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Trisha Brown: Homecoming and Farewell

The Trisha Brown Dance Company stopped by the UW World Series recently, for what was both a homecoming and a farewell. Brown, born in Aberdeen, was a west coast woman who attended Mills College and studied with Anna Halprin before she went to New York in 1961 and became a leading figure in the postmodern dance movement. However, this short run (February 4-6 at Meany Hall) marked the company’s final performances on a proscenium stage. The company will continue to perform in galleries and other site-specific settings, carrying on the legacy that Brown began in her early creative years. Seattle got to witness a bit of that, too. The tour included a performance in the Seattle Art Museum’s lobby as well as the re-mounting of one of Brown’s most well known works, Man Walking Down the Side of a Building (1970). Rachael Lincoln of BANDALOOP (and UW dance faculty) performed Man Walking, which takes all of 90 seconds. Lincoln stood atop the west wall of Meany Hall, connected by a cord, leaned out over the edge and fell—a long controlled fall mitigated by a functional stride down the building. It’s a piece of modern dance history that encapsulates Brown’s approach, which prized pedestrian movement (quite literally in Man Walking) and questioned what spaces could be used for performance.

Trisha-Brown-Son of Gone Fishin -¬ Ian Douglas
The Trisha Brown Dance Company in Son of Gone Fishin’
Photo by Ian Douglas

Brown began to explore choreography for the proscenium stage in the late 1970s, and this provided the programming for the Meany shows. The evening opened with Son of Gone Fishin’ (1981), a dance of complex patterns and sequencing with six performers and music by Robert Ashley. The movement was quintessentially postmodern dance: the dancers moved with a relaxed but attentive body through choreography based on everyday human movement—walking, leaning, falling (but never to the ground, at least in this piece), running, jumping. Parts of the dance were like watching elegant but matter-of-fact popcorn popping. With so many things happening, it was almost tiring to follow, but the composition always shifted just before the overstimulation took hold—a unison moment, a lighting change. It ended without warning and the music faded; there was no narrative arc in either. This was a dance alongside music rather than dance to music.

Trisha-Brown-You can see us (c) Alfredo Anceschi
The Trisha Brown Dance Company in You Can See Us
Photo by Alfredo Anceschi

You Can See Us (1995) provided a stark contrast to Son of Gone Fishin’. Spare and visually quiet, this duet featured Cecily Campbell and Jamie Scott in white leotards with long white panels hanging down in front and back. Brown collaborated with artist Robert Rauschenberg on music and visual elements to create an eerie, almost unsettled atmosphere. Electronic tones comprised the music and the performers were bathed in red light (lights designed by Spencer Brown with Rauschenberg). Campbell and Scott moved largely in unison, although they often faced away from each other—spatially separate, their togetherness in time added to the work’s uncanny effect.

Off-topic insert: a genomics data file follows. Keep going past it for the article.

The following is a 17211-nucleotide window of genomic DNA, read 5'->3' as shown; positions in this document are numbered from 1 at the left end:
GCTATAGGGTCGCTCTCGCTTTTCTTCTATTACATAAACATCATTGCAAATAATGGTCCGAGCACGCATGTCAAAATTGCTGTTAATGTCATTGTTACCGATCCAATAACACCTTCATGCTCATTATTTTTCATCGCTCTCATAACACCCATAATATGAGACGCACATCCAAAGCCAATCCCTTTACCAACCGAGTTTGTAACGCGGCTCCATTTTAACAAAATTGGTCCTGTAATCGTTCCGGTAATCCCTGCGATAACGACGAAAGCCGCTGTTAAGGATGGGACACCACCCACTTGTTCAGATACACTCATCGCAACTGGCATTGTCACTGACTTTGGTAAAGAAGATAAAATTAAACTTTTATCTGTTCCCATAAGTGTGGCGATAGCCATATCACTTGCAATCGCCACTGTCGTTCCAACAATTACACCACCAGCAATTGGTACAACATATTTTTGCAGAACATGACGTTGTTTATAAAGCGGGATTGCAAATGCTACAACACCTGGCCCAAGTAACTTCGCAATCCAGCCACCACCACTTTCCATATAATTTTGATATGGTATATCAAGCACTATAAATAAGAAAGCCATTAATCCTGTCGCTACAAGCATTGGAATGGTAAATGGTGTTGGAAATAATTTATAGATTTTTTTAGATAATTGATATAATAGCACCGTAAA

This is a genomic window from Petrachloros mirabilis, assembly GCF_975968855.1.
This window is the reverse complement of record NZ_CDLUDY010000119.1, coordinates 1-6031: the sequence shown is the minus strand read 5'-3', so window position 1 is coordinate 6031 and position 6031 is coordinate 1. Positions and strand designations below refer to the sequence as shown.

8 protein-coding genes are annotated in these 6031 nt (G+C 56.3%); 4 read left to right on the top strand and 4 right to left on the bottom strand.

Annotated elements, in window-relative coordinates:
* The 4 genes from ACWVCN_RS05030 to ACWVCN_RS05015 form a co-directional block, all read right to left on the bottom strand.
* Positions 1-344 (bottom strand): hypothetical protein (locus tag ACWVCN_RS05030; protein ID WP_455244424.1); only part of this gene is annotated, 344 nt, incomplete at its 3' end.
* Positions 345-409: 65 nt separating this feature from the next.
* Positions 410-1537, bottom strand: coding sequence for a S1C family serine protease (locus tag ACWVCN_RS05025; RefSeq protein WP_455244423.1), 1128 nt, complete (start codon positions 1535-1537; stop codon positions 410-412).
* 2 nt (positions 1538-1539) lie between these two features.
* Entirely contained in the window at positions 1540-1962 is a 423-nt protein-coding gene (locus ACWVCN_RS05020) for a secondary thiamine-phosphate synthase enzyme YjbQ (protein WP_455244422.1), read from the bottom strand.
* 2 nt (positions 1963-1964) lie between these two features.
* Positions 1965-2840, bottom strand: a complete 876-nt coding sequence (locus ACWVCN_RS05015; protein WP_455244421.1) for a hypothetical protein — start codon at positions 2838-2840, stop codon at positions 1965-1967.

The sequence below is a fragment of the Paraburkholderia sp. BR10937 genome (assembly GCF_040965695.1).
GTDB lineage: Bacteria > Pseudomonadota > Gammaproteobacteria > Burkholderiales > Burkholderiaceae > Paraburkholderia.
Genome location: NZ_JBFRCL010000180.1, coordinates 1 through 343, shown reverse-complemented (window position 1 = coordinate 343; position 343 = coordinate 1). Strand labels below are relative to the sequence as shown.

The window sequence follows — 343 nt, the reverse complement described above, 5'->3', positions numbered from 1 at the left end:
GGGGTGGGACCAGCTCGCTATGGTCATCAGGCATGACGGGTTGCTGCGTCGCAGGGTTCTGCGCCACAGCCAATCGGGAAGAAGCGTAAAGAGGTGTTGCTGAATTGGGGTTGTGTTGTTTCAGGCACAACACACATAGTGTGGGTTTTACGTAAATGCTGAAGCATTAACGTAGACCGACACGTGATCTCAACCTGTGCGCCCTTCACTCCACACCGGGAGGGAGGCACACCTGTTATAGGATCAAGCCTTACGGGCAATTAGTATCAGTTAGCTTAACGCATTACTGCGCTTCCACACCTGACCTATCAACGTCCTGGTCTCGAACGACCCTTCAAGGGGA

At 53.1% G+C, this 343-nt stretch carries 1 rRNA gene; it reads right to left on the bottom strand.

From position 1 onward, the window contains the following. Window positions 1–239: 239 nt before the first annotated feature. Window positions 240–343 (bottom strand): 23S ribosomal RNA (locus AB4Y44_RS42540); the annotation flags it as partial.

Trisha Brown Dance Company
The Trisha Brown Dance Company in Rogues
Photo by Stephanie Berger

Another duet, Rogues (2011; music by Alvin Curran), adopted a more casual, conversational kind of unison, where the two dancers drifted in and out of sync. Marc Crousillat and Stuart Shugg clearly danced the same movement phrases, but each performed it as an individual. They often echoed each other. One fell half a second later, the other swooped around with a subtly different energy. A cool, dark stage enveloped the dancers, once again lending an unsettled note to the world on stage.

Trisha Brown - Present Tense
The Trisha Brown Dance Company in Present Tense
Photo by Nan Melville

Present Tense (2003) closed the evening with imaginative partnerwork that illustrated just how many ways one can get up and over another human being. All seven company dancers performed in this work set to John Cage’s prepared piano music. Present Tense allowed more stillness to see discrete shapes and moments even while each sequence connected seamlessly. Every new lift, every new movement idea was a surprise, but a logic became clear as each sequence completed. The Crayola-bright palette of the dancers’ pants and tops as well as the enormous painted backdrop (Elizabeth Murray) added to the work’s playfulness. This playfulness is integral to Brown’s work and postmodern dance in general—while not every piece is composed to inspire a smile or chuckle, the creative process of making dance is serious play.


The Trisha Brown Dance Company performed February 4-6 at Meany Hall. More information on the company can be found here. The UW World Dance Series continues with Cuba’s Malpaso Dance Company this Thursday-Saturday, March 3-5.